CNN: Money | Made (again) in the USA: The return of American manufacturing
Lost in a sea of troubling economic data is one bright spot: America is once again competing for -- and winning -- factories and manufacturing operations.

WSJ: Real Time Economics | A Look at Case-Shiller, by Metro Area
S&P/Case-Shiller home-price data showed a gain for most cities in April amid a boost from the start of the spring selling season began, but prices still remain below year-earlier levels.
Café Hayek | Obama and manufacturing
President Obama spoke in Iowa the other day about the economy. In a sense, it was the launching of the re-election campaign. I thought it might be interesting to evaluate the economics and see what he thinks is going to be effective politically. The full text is here. I’ll be commenting on most of it. Here we go:
Cato @ Liberty | Economic Freedom
Some smart folks have drawn strongly on the Fraser Institute’s Economic Freedom of the World Annual Report to put together a short video extolling the virtues of economic freedom. Enjoy!

RCM: Wells Fargo | Housing Data Wrap-Up: June 2011
The Recovery Continues To Have a Tough Time Getting Going.


WSJ | Obama Targets Tax Breaks
Republicans responded by repeating their opposition to any tax increases, saying they would hurt the fragile economy.
National Journal | Bill Clinton: Raise Taxes ... but Not Yet
Cut spending and raise taxes. But, he said, lawmakers should delay the implementing such a compromise until after the economy improves.
WSJ | California Online Tax Law Pressures Amazon Inc. may soon have to collect sales taxes in California after Gov. Jerry Brown signed an online tax-collection bill.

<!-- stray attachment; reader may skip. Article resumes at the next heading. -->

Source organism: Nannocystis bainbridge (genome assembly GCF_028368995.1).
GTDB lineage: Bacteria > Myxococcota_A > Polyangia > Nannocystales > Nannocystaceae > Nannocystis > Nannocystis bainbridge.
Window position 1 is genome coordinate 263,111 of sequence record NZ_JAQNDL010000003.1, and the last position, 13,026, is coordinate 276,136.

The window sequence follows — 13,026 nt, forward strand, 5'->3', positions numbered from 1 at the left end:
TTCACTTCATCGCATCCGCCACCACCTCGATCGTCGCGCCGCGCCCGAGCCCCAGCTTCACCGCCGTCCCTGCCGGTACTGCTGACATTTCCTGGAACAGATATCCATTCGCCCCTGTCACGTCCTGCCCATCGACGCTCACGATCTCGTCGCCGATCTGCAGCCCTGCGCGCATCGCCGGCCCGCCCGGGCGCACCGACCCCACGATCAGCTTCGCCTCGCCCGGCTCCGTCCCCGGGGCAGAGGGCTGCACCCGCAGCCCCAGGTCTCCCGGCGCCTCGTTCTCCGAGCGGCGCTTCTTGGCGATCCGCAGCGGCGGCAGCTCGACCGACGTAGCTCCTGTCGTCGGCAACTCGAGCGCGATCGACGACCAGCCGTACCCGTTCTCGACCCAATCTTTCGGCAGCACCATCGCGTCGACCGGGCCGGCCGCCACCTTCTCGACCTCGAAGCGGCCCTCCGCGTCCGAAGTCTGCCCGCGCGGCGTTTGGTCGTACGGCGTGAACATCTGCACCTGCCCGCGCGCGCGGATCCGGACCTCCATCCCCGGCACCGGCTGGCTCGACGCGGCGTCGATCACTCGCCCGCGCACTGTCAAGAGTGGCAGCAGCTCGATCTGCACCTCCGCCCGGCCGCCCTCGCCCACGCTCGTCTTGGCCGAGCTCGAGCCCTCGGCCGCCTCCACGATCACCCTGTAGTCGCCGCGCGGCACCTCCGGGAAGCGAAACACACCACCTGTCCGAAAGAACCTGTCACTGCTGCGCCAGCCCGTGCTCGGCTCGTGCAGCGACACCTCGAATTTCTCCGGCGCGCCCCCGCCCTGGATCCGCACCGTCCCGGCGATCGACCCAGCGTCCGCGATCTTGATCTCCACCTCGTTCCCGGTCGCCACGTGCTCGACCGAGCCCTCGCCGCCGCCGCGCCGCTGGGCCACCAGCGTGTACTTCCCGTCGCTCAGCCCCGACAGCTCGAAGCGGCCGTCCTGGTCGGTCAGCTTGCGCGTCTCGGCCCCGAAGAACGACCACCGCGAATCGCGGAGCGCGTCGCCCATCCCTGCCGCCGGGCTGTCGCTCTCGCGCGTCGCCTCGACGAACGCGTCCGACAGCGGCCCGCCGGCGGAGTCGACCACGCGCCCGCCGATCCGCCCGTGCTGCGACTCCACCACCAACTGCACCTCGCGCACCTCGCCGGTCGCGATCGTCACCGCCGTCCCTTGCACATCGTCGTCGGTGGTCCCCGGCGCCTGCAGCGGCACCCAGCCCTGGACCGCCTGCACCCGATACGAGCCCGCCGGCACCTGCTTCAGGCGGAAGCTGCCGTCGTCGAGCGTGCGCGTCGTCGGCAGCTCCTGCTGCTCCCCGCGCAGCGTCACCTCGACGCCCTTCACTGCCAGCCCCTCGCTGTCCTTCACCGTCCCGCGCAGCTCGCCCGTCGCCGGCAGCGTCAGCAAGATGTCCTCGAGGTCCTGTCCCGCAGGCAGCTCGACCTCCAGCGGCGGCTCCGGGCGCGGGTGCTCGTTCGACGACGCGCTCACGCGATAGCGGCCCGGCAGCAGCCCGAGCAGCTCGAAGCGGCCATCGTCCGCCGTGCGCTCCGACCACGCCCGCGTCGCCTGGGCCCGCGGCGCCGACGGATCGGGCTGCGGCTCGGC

Tax Foundation | Minnesota Income Tax Increase Modification Could Encourage Tax Avoidance and Promote Poor Investment Decisions
Minnesota is one of 46 states that begin their fiscal year on July 1. However, it is the only state that may endure a government shutdown, due to a tax policy impasse between Governor Mark Dayton (DFL) and the legislature.

Health Care

National Journal | Bill Clinton: Raise Taxes ... but Not Yet
Former President Clinton, living up to his reputation as a shrewd politician adept at “triangulating,” has some advice for policymakers locked in a stalemate over raising the debt limit: Cut spending and raise taxes. But, he said, lawmakers should delay the implementing such a compromise until after the economy improves.
National Journal | Pain, Smoking, and Cancer: How Far Should the U.S. Go to Save Lives?
Two reports and a controversial vote on a cancer drug Wednesday highlighted pressures that will only worsen as the federal government grapples with reforming the U.S. health care system – whether through the 2010 health care law or Republican approaches stressing personal responsibility.

Econ Comments                                                                                                             
AEI | Tampering with Part D Will Not Solve Our Debt Crisis
"Under the proposed legislation, AEI's Joseph Antos, a former Congressional Budget Office official, and Guy King, a former chief actuary for Medicare, find that:
1.Many Medicare Part D plans could change significantly or face failure, disproportionally affecting the most vulnerable seniors.
2.Premiums for all seniors would be likely to increase, with the strongest impact borne by low-income seniors.
3.Government spending on Medicare as a whole is likely to increase, offsetting any savings."